Saturday, August 11, 2012

Paul Ryan's Ballsy Attempt to Create A Huge Tax Reduction for His Crony Bow Hunters

It never ceases to amaze to what depths congressmen will stoop to create special privileges for their own. While Congressman Paul Ryan talks a good game about balancing the budget and cutting taxes for all of us, he really steps in to action when a tax edge is for him and his crony buddies.

Ryan is a bow hunter. So where does he focus his real tax cutting prowess? On archery taxes.

The American Jobs Creation Act of 2004 has a provision  that includes a tax on arrows of 12%.

Ryan  immediately attempted through legislation to freeze that tax at a maximum of 39 cents per arrow (with adjustments for inflation) This freeze is a big deal. When one does the math on what the Act tax calls for and Ryan's ballsy move for him and his fellow bow hunters, the change in the tax is mind blowing :

Here's how the Act reads (my bold):
  (b) Arrows.--Subsection (b) of section 4161 (relating to bows and  
arrows, etc.) is amended by redesignating paragraph (3) as paragraph (4) 
and inserting after paragraph (2) the following: 
            ``(3) Arrows.-- 
                    ``(A) In general.--There is hereby imposed on the
                sale by the manufacturer, producer, or importer of any
                arrow, a tax equal to 12 percent of the price for which
                so sold.
                    ``(B) Exception.--In the case of any arrow of which
                the shaft or any other component has been previously
                taxed under paragraph (1) or (2)-- 
                          ``(i) section 6416(b)(3) shall not apply, and
                          ``(ii) the tax imposed by subparagraph (A)
                      shall be an amount equal to the excess (if any)
Here's what Ryan wanted to do to it (my bold):
 (a) Repeal- Subsection (b) of section 332 of the American Jobs Creation Act of 2004, and the amendments made by such subsection, are hereby repealed; and the Internal Revenue Code of 1986 shall be applied as if such subsection and amendments had never been enacted. 
(b) Tax on Arrow Shafts- Paragraph (2) of section 4161(b) of the Internal Revenue Code of 1986 (relating to arrows) is amended to read as follows:
`(2) ARROWS- 
`(A) IN GENERAL- There is hereby imposed on the first sale by the manufacturer, producer, or importer of any shaft (whether sold separately or incorporated as part of a finished or unfinished product) of a type used in the manufacture of any arrow which after its assembly-- 
`(i) measures 18 inches overall or more in length, or 
`(ii) measures less than 18 inches overall in length but is suitable for use with a bow described in paragraph (1)(A),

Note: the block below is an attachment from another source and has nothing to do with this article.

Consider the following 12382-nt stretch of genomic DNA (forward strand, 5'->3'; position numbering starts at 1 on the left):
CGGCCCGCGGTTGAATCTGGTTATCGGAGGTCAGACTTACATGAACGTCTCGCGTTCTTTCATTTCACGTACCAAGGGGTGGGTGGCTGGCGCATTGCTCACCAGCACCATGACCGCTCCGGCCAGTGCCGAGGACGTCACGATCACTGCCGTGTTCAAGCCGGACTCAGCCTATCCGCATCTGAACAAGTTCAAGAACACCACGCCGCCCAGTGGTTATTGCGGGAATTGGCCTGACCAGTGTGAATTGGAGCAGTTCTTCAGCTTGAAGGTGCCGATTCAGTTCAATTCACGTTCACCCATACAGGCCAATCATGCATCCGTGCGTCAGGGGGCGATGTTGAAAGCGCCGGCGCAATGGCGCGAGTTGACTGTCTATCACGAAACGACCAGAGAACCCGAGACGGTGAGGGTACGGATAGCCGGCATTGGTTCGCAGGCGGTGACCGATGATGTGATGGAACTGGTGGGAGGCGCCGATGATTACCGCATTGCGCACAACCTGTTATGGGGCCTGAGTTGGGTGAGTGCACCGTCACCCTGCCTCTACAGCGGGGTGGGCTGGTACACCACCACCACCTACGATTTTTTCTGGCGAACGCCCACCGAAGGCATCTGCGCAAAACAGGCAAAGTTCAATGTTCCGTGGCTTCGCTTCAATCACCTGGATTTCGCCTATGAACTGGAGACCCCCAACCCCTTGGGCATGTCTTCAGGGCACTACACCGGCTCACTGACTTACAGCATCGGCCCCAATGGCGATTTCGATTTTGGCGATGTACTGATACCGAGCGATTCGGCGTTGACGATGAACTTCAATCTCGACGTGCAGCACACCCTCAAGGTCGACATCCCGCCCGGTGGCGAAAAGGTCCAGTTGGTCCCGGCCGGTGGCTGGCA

a tax equal to 39 cents per shaft
`(i) IN GENERAL- In the case of any calendar year beginning after 2005, the 39-cent amount specified in subparagraph (A) shall be increased by an amount equal to the product of-- 
`(I) such amount, multiplied by 
`(II) the cost-of-living adjustment determined under section 1(f)(3) for such calendar year, determined by substituting `2004' for `1992' in subparagraph (B) thereof.
It appears most arrows sell for between $40 and $150 at retail per set  At a tax of 12%, that's a per arrow tax of somewhere between  $.80 to $3.00. The tax would, of course,be lower at the manufacturer's level but still far, far below what Ryan wants, a maximum tax of only 39 cents.

I am all for tax reductions, especially ones that reduce taxes to pennies from dollars, but does anyone seriously think Ryan would have focused on this tax, if he wasn't a bow hunter?

Bottom line: Ryan attempts to take care of his own, first, last and always, when it comes to serious tax cuts. The rest is babble. Typical congressman.


  1. Everyone acts in their self-interest. It's a key concept in Mises' Praxeology.

  2. Robert, this is bad. I have great respect for you, but I feel your attacks on Ryan today have been embarrassing. The GOP finally chooses an intelligent fiscal conservative, one of the good guys, and here you are bashing him with all you have (over government theft). I don't think the pioneers of libertarianism would look too favorably on these assaults, especially considering the situation we have with Obama and these statists, who you know damn well only want to increase their stranglehold over the individual.

  3. Hey frat boy, Ryan may be intelligent (who knows?) But "fiscal conservative"? Come on... who are you kidding? His record speaks louder than his words. And the pioneers of libertarianism left the old right because of guys like Ryan. They'd have no beef with Wenzel on this matter.

  4. I think the more interesting question is why the heck is there a special tax on arrows, of all things, in the first place? That seems pretty absurd to me. Government micromanagement and meddling at its finest.

    Also, the prices you're looking at are per half dozen. A bow's quiver usually holds ~6 arrows so they're sold as a set.

    1. Thanks, pricing adjusted to indicate per set.

    2. Actually I think that you've not quite zeroed in on the exact "why the heck?" here. But at least your initial reaction was a "wait a minute, why the heck?" kind of reaction.

      In fact, back in each of our individual subconsciouses, hidden behind the thick character armour locked into place by mega-mind programming, our natural human instinct to such a story is "wait a minute, these m-effers are actually writing tax laws down to the per-arrow level, defining schedules in codes 12 levels deep? What kind of distopian hell on earth is this?"

    3. "Why the heck is there a special tax on arrows[?]"

      The most general excise tax on hunting gear in the US, including guns, ammo, certain activity-specific accessories like tree stands and decoys; on the manufacturing and sale of fishing rods, reels, lines, and lures; as well as bows, arrows, mannequin targets and certain activity-specific archery gear, is mandated by the Pittman-Robertson act of 1937, as amended in 1970.

      P-R was among the several collectivist disasters of the late Depression era, largely motivated by the same redistributionist impulse which gave us Social Security, the Hoover Dam, the TVA, et. al.

      The funds from P-R are earmarked and directed back to the states for the support of state-level wildlife conservation efforts. Many state wildlife agencies and departments are supported exclusively by these funds, supplemented by the sale of state-level hunting and fishing licenses.